Meet John Gleason, Soldotna's 6-foot-2, 200-pound senior defenseman with a handshake as firm as his wrist shot, and it would seem that maturity wouldn't be an issue.
But assuming Gleason's large physical qualities are tied to maturity is something Gleason, who will graduate high school when he is just 17 years old, has had to contend with throughout school.
"He's been the big, young kid all the way through," said Gleason's dad, Tim Gleason. "He's always been the biggest kid in his class, so people always expect him to act more mature.
"But a 10-year-old is still a 10-year-old. It doesn't matter how big he is."
Usually, seniors have already arrived. But Gleason is still in the process of getting there.
"He's just starting to mature and come into his own," said Gleason's mother, Janet Gleason. "He used to be shy and quiet, but now he's starting to get away from that."
Soldotna coach Pat Nolden agrees.
"Since his freshman year, he's grown up," said Nolden, who has coached him for four years. "When he started as a freshman, he was immature.
"Now he's turning into a real young man, a good student-athlete."
This year, Gleason has made a big adjustment on the ice that smacks of maturity. He has given up the post at his traditional forward spot in order to play defense for the forward-rich Stars.
"I talked to Nolden about it and we decided I'd stick back on defense," Gleason said. "We have plenty of forwards this year."
The impetus for the change came from a tryout Gleason had this fall for a select Midget team in Anchorage.
The coach of the team liked Gleason's size and asked him if we would try out for defense. Gleason wasn't really expecting to make the team anyway, so he gave it a shot.
When he made the team, he had a new position.
He also had a problem.
Gleason had been playing football for the Stars since his sophomore year. But making the Midget team meant Gleason would need to balance three or four trips to Anchorage each week with football practice and school.
"He's such a hard worker," said Soldotna football coach Rob Dimick, who got minutes at tight end and defensive line from Gleason. "He worked so hard on the football field. In addition to that, he was playing hockey."
Gleason helped move the Stars to the small-schools state championship game, where they fell to Nikiski. Dimick said Gleason was an all-state caliber player, but wasn't visible enough to get that honor.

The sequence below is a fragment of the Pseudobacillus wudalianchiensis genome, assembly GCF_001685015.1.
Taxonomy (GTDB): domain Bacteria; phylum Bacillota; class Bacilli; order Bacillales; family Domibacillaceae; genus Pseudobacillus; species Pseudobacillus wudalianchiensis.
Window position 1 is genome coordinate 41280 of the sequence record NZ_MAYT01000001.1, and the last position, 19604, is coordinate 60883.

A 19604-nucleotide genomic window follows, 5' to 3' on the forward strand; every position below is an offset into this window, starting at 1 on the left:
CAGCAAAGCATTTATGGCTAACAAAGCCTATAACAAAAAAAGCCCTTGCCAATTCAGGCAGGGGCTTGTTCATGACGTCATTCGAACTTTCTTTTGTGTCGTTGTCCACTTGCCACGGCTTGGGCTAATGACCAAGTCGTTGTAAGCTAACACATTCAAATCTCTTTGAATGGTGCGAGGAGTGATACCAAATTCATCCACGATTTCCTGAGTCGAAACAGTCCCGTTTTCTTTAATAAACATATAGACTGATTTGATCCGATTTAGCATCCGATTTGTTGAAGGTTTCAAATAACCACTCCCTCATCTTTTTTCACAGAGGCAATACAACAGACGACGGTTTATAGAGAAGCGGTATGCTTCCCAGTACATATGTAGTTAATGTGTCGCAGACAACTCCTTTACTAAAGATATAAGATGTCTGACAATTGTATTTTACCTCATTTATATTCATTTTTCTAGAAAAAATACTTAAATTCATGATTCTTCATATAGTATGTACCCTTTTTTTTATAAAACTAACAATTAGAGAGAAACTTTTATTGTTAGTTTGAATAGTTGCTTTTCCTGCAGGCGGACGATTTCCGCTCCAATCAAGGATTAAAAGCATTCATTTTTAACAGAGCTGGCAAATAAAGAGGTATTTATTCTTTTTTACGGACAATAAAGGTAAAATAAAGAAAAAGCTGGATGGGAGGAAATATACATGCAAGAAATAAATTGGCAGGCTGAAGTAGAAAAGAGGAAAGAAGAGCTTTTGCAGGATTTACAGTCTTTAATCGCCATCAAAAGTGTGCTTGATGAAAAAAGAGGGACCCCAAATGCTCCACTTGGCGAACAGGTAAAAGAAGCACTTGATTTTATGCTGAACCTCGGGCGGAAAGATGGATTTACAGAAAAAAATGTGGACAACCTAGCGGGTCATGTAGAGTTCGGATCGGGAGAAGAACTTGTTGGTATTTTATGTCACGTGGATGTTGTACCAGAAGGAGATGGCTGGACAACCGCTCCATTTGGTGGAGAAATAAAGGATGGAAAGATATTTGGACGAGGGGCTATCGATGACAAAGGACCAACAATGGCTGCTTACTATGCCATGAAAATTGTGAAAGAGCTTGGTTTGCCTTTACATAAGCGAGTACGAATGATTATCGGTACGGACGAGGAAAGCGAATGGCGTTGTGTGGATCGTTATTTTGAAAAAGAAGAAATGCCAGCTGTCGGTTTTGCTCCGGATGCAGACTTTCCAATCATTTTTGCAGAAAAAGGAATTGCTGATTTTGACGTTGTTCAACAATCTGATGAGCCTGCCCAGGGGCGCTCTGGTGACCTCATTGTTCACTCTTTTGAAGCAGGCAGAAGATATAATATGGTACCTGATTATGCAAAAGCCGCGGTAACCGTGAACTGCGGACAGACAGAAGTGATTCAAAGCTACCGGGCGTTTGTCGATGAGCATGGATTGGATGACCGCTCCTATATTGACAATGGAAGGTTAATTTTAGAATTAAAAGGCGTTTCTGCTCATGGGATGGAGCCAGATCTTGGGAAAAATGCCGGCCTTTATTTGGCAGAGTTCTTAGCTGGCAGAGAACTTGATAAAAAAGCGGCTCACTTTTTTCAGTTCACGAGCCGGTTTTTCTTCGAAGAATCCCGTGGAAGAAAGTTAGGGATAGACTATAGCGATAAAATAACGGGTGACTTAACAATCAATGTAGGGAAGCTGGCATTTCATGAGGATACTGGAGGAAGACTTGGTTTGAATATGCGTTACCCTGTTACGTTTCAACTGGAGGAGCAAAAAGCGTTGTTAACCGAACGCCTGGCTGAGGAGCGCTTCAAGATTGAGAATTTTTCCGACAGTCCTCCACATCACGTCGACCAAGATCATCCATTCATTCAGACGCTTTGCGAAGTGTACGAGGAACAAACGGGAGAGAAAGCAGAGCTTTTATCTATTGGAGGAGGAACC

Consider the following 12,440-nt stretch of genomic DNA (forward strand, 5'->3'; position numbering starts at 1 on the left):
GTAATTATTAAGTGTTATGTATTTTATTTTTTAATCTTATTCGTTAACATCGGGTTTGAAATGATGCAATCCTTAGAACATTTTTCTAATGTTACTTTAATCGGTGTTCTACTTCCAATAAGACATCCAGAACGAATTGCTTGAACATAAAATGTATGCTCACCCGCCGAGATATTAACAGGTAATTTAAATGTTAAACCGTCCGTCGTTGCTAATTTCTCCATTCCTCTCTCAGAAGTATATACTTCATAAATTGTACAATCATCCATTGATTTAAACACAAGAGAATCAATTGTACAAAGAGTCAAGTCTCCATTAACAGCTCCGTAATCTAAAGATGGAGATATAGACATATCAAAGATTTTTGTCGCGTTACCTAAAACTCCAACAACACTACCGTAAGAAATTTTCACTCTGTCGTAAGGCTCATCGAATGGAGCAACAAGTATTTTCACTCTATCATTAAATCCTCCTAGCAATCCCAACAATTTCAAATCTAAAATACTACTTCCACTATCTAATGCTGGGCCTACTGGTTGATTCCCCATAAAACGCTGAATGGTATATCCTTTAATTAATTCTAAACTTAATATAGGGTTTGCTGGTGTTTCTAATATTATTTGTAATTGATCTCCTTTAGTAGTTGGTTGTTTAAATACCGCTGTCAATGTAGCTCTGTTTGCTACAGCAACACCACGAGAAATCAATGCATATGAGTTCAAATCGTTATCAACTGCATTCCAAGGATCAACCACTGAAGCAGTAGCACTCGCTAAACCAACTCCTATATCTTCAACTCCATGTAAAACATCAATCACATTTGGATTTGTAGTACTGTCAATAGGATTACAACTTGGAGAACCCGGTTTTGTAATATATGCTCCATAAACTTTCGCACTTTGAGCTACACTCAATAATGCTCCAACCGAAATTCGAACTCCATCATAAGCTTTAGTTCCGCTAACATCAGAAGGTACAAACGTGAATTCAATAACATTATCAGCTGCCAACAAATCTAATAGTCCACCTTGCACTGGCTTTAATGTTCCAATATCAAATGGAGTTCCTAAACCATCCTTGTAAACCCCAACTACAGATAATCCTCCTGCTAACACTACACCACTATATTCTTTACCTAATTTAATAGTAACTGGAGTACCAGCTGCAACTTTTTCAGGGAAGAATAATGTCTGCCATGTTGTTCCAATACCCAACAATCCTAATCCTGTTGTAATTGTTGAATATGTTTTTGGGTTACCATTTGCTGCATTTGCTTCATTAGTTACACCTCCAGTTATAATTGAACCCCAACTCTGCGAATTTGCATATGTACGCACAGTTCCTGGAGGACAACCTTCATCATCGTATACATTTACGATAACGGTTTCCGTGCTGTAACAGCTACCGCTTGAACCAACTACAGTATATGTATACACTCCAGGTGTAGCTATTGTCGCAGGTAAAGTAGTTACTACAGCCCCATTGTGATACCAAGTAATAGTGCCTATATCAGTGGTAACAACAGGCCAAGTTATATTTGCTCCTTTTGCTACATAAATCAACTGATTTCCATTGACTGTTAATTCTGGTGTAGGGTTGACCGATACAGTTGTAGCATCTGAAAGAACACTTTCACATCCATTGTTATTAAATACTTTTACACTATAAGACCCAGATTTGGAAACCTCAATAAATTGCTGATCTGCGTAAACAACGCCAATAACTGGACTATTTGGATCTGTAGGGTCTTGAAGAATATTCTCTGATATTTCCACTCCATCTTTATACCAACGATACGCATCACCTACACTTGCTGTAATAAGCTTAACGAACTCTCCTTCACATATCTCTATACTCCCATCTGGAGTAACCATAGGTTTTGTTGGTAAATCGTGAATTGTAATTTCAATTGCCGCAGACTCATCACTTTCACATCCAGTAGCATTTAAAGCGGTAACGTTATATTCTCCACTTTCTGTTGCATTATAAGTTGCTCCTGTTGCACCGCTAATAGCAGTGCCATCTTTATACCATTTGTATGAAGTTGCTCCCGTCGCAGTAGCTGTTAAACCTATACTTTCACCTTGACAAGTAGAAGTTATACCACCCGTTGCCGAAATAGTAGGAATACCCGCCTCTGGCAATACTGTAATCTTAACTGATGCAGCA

After football season, Gleason wasn't free to set his sights on hockey yet. His parents require him to keep a 3.0 grade point average in order to play sports and his 17-year-old mind was struggling with a subject that often boggles 22-year-old minds -- Calculus.
"In his freshman year, he didn't play hockey most of the high school season because he didn't have a 3-point," Tim Gleason said. "I don't think he thought we'd take him off the team, but we did."
"A D may be good enough for the (Kenai Peninsula Schools Activities Association), but it's not good enough for us."
Gleason said he responded to the Calculus challenge and got his grade up with a lot of help from his teacher.
That meant the path was clear for Gleason to skate for the Stars in his senior year. What Nolden is even more excited about is that Gleason will be doing most of his skating backwards because he now plays defense.
"We were short on defense and long in the tooth as far as forwards go," Nolden said. "When he went to Anchorage and came back to us already trained as a defenseman, it was a dream come true."
Gleason said he still needs to work on stopping a rush and clearing the puck out of the zone, but overall the change has been a success. His dad said he has noticed his son has better passing and shooting skills after spending five weeks at a hockey camp in Minnesota this summer.
Of course, the change to defense hasn't curbed Gleason's appetite for scoring goals. The senior said he first started liking hockey when he led his Kenai Peninsula Hockey Association league in scoring during his second year in the sport.
He already has three goals this year and has kept a positive plus-minus rating.
"He'll go in kind of deep into the other team's zone," Nolden said. "It's a good-thing, bad-thing situation. When he's scoring goals, it's a good thing."
As for the future, Gleason's plans are as firm as the typical 17-year-old.
His dad was always against him playing junior hockey after high school, but now he sees that as a possible way to let his son mature for another year "before we start paying expensive tuition."
Gleason, who has worked the past two summers on the slime line at a cannery, said he plans to go to college eventually, but as of yet he doesn't know what he will study.
For now, Gleason's mother and father will be content with treasuring the time Gleason and his brother, Egan, spend on the ice together for the Stars.
"It's not that big of a deal to them, but we really enjoy watching them play together," said Tim, who, along with his wife, learned the game with his sons. "When they step off the ice for the last time this year, that will probably be the last time they're on a team together."
Meanwhile, Gleason said playing with his brother "isn't a big deal." Maybe it's one of those things he'll appreciate when he's older.
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